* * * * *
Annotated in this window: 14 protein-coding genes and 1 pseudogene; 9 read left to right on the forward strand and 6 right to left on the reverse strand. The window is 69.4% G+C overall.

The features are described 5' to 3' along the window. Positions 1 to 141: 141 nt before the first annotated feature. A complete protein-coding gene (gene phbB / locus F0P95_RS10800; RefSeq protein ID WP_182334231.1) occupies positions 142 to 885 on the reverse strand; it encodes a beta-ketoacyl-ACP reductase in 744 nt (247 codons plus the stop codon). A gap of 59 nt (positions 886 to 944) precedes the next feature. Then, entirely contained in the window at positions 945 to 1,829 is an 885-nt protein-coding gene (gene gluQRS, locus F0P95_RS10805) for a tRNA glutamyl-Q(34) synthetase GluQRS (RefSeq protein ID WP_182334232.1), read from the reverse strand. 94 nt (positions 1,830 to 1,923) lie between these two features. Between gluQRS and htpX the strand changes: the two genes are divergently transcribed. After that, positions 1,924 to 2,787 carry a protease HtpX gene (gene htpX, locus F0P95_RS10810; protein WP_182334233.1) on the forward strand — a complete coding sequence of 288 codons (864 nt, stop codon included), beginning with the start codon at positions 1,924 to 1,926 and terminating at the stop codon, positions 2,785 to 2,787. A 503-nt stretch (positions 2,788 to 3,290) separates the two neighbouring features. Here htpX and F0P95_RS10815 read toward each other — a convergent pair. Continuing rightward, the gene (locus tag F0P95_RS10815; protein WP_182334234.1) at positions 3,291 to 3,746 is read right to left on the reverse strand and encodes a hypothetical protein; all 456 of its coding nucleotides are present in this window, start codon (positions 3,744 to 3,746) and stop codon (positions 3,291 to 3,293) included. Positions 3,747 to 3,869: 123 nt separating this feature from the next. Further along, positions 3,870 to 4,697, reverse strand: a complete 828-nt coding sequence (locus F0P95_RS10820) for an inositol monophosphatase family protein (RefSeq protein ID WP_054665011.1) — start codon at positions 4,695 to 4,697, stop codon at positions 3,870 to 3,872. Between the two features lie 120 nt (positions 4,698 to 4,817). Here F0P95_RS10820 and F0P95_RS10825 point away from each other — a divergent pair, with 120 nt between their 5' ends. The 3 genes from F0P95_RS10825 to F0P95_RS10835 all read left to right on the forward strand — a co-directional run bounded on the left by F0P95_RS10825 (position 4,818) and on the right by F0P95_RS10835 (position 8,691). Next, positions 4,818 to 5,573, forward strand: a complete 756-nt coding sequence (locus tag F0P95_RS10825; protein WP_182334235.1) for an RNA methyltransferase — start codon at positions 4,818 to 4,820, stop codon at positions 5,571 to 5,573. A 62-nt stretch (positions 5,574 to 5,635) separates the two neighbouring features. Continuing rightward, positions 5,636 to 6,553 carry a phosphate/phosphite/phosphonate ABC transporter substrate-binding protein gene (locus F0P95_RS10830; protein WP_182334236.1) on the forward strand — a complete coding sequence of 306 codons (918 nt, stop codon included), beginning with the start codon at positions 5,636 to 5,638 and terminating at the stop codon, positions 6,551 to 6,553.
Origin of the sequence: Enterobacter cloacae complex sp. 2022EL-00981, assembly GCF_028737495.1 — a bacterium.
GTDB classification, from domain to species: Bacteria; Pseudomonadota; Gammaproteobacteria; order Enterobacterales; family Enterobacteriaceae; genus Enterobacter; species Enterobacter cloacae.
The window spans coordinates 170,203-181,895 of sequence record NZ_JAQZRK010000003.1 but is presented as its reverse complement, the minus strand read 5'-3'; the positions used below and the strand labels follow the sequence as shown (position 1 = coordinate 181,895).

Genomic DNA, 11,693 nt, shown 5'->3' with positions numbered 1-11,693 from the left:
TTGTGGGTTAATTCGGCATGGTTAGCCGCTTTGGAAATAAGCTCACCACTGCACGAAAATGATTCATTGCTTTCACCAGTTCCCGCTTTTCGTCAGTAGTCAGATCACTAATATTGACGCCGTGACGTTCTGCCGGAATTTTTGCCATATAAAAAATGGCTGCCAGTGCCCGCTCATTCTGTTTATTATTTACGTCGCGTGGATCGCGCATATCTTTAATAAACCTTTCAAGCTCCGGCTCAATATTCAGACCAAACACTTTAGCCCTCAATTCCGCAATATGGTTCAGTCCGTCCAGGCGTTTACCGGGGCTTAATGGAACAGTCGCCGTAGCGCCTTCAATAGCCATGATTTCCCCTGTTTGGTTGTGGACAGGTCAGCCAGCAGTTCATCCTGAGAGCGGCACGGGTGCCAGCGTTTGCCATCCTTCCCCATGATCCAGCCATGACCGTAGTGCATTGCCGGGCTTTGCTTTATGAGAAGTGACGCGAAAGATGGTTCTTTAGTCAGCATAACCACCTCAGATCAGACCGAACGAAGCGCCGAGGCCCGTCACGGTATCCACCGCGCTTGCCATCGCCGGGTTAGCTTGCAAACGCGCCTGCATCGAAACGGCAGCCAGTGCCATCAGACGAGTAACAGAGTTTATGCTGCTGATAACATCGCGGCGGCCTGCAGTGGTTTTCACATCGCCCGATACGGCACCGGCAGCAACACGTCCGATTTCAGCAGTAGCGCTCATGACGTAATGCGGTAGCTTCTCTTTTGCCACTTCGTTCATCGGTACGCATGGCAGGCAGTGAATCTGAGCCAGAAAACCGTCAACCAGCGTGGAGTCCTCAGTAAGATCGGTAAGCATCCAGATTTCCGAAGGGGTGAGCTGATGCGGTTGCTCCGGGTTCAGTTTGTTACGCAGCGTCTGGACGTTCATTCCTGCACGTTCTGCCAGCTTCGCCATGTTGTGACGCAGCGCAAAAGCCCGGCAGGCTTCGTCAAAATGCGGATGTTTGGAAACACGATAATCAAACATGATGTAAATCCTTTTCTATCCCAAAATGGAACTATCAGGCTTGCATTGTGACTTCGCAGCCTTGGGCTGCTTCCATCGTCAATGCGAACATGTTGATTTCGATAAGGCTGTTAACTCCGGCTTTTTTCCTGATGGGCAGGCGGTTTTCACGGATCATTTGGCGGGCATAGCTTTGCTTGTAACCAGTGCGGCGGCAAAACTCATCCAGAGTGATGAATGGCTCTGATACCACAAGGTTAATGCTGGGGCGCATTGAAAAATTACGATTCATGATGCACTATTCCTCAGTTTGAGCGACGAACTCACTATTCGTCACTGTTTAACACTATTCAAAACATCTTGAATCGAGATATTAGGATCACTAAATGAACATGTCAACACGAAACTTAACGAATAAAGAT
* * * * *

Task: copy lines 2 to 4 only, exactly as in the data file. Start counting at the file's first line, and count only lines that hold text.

The features are described 5' to 3' along the window. Positions 1 to 141: 141 nt before the first annotated feature. A complete protein-coding gene (gene phbB / locus F0P95_RS10800; RefSeq protein ID WP_182334231.1) occupies positions 142 to 885 on the reverse strand; it encodes a beta-ketoacyl-ACP reductase in 744 nt (247 codons plus the stop codon). A gap of 59 nt (positions 886 to 944) precedes the next feature. Then, entirely contained in the window at positions 945 to 1,829 is an 885-nt protein-coding gene (gene gluQRS, locus F0P95_RS10805) for a tRNA glutamyl-Q(34) synthetase GluQRS (RefSeq protein ID WP_182334232.1), read from the reverse strand. 94 nt (positions 1,830 to 1,923) lie between these two features. Between gluQRS and htpX the strand changes: the two genes are divergently transcribed. After that, positions 1,924 to 2,787 carry a protease HtpX gene (gene htpX, locus F0P95_RS10810; protein WP_182334233.1) on the forward strand — a complete coding sequence of 288 codons (864 nt, stop codon included), beginning with the start codon at positions 1,924 to 1,926 and terminating at the stop codon, positions 2,785 to 2,787. A 503-nt stretch (positions 2,788 to 3,290) separates the two neighbouring features. Here htpX and F0P95_RS10815 read toward each other — a convergent pair. Continuing rightward, the gene (locus tag F0P95_RS10815; protein WP_182334234.1) at positions 3,291 to 3,746 is read right to left on the reverse strand and encodes a hypothetical protein; all 456 of its coding nucleotides are present in this window, start codon (positions 3,744 to 3,746) and stop codon (positions 3,291 to 3,293) included. Positions 3,747 to 3,869: 123 nt separating this feature from the next. Further along, positions 3,870 to 4,697, reverse strand: a complete 828-nt coding sequence (locus F0P95_RS10820) for an inositol monophosphatase family protein (RefSeq protein ID WP_054665011.1) — start codon at positions 4,695 to 4,697, stop codon at positions 3,870 to 3,872. Between the two features lie 120 nt (positions 4,698 to 4,817). Here F0P95_RS10820 and F0P95_RS10825 point away from each other — a divergent pair, with 120 nt between their 5' ends. The 3 genes from F0P95_RS10825 to F0P95_RS10835 all read left to right on the forward strand — a co-directional run bounded on the left by F0P95_RS10825 (position 4,818) and on the right by F0P95_RS10835 (position 8,691). Next, positions 4,818 to 5,573, forward strand: a complete 756-nt coding sequence (locus tag F0P95_RS10825; protein WP_182334235.1) for an RNA methyltransferase — start codon at positions 4,818 to 4,820, stop codon at positions 5,571 to 5,573. A 62-nt stretch (positions 5,574 to 5,635) separates the two neighbouring features. Continuing rightward, positions 5,636 to 6,553 carry a phosphate/phosphite/phosphonate ABC transporter substrate-binding protein gene (locus F0P95_RS10830; protein WP_182334236.1) on the forward strand — a complete coding sequence of 306 codons (918 nt, stop codon included), beginning with the start codon at positions 5,636 to 5,638 and terminating at the stop codon, positions 6,551 to 6,553.
Origin of the sequence: Enterobacter cloacae complex sp. 2022EL-00981, assembly GCF_028737495.1 — a bacterium.
GTDB classification, from domain to species: Bacteria; Pseudomonadota; Gammaproteobacteria; order Enterobacterales; family Enterobacteriaceae; genus Enterobacter; species Enterobacter cloacae.